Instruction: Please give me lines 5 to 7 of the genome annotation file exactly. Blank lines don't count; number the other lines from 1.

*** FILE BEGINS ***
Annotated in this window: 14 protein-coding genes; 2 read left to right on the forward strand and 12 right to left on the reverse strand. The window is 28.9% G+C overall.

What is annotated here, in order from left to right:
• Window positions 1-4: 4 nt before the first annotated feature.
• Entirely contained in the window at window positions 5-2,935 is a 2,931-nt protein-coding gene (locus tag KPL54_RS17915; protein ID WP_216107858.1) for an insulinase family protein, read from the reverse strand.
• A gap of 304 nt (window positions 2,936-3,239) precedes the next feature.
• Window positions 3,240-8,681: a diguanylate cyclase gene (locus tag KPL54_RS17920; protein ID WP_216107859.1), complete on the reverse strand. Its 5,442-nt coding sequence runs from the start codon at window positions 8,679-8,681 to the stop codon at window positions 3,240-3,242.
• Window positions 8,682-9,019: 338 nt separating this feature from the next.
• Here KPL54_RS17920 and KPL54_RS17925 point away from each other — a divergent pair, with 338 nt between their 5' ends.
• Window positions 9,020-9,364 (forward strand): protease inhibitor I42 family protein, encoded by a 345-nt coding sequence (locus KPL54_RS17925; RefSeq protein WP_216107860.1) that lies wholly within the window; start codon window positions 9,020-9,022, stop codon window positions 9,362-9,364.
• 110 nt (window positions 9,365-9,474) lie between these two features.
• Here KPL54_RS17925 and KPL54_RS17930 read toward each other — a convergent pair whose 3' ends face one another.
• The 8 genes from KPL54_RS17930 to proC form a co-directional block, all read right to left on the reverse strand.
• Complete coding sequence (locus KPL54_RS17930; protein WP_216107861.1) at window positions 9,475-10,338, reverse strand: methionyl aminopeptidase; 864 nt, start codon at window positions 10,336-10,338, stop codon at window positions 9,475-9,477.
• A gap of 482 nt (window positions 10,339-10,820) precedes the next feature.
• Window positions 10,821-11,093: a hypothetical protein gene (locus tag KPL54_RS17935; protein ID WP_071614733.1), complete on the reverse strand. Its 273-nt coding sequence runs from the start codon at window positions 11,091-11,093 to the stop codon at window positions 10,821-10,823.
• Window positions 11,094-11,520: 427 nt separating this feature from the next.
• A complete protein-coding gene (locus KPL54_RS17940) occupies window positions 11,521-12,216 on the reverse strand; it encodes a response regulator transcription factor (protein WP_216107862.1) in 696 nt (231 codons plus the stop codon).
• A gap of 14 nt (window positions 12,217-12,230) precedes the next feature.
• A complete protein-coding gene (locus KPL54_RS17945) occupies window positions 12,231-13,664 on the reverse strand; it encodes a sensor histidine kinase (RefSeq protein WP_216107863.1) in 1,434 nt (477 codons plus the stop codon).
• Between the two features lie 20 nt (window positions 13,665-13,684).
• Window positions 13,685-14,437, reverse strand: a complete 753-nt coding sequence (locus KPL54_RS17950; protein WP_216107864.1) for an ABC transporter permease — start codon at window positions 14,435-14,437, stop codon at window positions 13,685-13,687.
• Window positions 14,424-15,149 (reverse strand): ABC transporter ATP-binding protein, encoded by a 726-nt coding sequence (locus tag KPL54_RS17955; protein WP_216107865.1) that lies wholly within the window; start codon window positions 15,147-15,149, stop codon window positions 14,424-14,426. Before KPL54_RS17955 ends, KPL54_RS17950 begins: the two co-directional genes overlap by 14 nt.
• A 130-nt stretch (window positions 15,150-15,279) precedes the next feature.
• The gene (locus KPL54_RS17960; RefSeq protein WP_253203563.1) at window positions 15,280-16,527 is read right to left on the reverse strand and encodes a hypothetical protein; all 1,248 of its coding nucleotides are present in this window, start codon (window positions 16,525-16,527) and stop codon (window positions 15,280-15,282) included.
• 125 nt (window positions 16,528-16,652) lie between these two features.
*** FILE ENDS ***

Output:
• A gap of 304 nt (window positions 2,936-3,239) precedes the next feature.
• Window positions 3,240-8,681: a diguanylate cyclase gene (locus tag KPL54_RS17920; protein ID WP_216107859.1), complete on the reverse strand. Its 5,442-nt coding sequence runs from the start codon at window positions 8,679-8,681 to the stop codon at window positions 3,240-3,242.
• Window positions 8,682-9,019: 338 nt separating this feature from the next.